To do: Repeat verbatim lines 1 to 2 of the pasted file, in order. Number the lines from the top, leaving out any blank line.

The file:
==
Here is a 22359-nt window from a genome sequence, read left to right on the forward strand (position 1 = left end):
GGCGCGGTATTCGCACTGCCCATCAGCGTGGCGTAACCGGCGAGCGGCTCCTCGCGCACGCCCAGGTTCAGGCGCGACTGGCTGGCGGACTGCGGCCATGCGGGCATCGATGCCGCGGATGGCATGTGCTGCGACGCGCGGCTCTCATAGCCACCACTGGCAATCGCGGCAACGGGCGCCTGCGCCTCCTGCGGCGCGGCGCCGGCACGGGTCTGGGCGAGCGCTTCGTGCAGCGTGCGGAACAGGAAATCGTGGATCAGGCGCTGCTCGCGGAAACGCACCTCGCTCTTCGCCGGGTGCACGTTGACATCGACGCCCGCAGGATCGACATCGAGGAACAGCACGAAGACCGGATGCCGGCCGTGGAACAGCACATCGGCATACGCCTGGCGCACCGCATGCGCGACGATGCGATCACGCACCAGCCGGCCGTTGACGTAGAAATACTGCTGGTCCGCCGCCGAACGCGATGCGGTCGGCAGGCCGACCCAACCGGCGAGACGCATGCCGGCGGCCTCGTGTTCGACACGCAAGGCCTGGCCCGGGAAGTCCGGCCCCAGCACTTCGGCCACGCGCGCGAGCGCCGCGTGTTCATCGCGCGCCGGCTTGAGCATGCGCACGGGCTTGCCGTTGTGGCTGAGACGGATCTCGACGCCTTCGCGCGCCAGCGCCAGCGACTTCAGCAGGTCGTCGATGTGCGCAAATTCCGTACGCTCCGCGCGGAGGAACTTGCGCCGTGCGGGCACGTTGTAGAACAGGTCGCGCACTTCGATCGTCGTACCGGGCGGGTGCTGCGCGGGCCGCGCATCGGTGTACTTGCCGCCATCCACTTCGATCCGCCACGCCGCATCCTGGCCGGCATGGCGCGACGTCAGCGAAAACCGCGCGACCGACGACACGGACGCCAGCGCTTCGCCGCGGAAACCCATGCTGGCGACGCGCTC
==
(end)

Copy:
Here is a 22359-nt window from a genome sequence, read left to right on the forward strand (position 1 = left end):
GGCGCGGTATTCGCACTGCCCATCAGCGTGGCGTAACCGGCGAGCGGCTCCTCGCGCACGCCCAGGTTCAGGCGCGACTGGCTGGCGGACTGCGGCCATGCGGGCATCGATGCCGCGGATGGCATGTGCTGCGACGCGCGGCTCTCATAGCCACCACTGGCAATCGCGGCAACGGGCGCCTGCGCCTCCTGCGGCGCGGCGCCGGCACGGGTCTGGGCGAGCGCTTCGTGCAGCGTGCGGAACAGGAAATCGTGGATCAGGCGCTGCTCGCGGAAACGCACCTCGCTCTTCGCCGGGTGCACGTTGACATCGACGCCCGCAGGATCGACATCGAGGAACAGCACGAAGACCGGATGCCGGCCGTGGAACAGCACATCGGCATACGCCTGGCGCACCGCATGCGCGACGATGCGATCACGCACCAGCCGGCCGTTGACGTAGAAATACTGCTGGTCCGCCGCCGAACGCGATGCGGTCGGCAGGCCGACCCAACCGGCGAGACGCATGCCGGCGGCCTCGTGTTCGACACGCAAGGCCTGGCCCGGGAAGTCCGGCCCCAGCACTTCGGCCACGCGCGCGAGCGCCGCGTGTTCATCGCGCGCCGGCTTGAGCATGCGCACGGGCTTGCCGTTGTGGCTGAGACGGATCTCGACGCCTTCGCGCGCCAGCGCCAGCGACTTCAGCAGGTCGTCGATGTGCGCAAATTCCGTACGCTCCGCGCGGAGGAACTTGCGCCGTGCGGGCACGTTGTAGAACAGGTCGCGCACTTCGATCGTCGTACCGGGCGGGTGCTGCGCGGGCCGCGCATCGGTGTACTTGCCGCCATCCACTTCGATCCGCCACGCCGCATCCTGGCCGGCATGGCGCGACGTCAGCGAAAACCGCGCGACCGACGACACGGACGCCAGCGCTTCGCCGCGGAAACCCATGCTGGCGACGCGCTC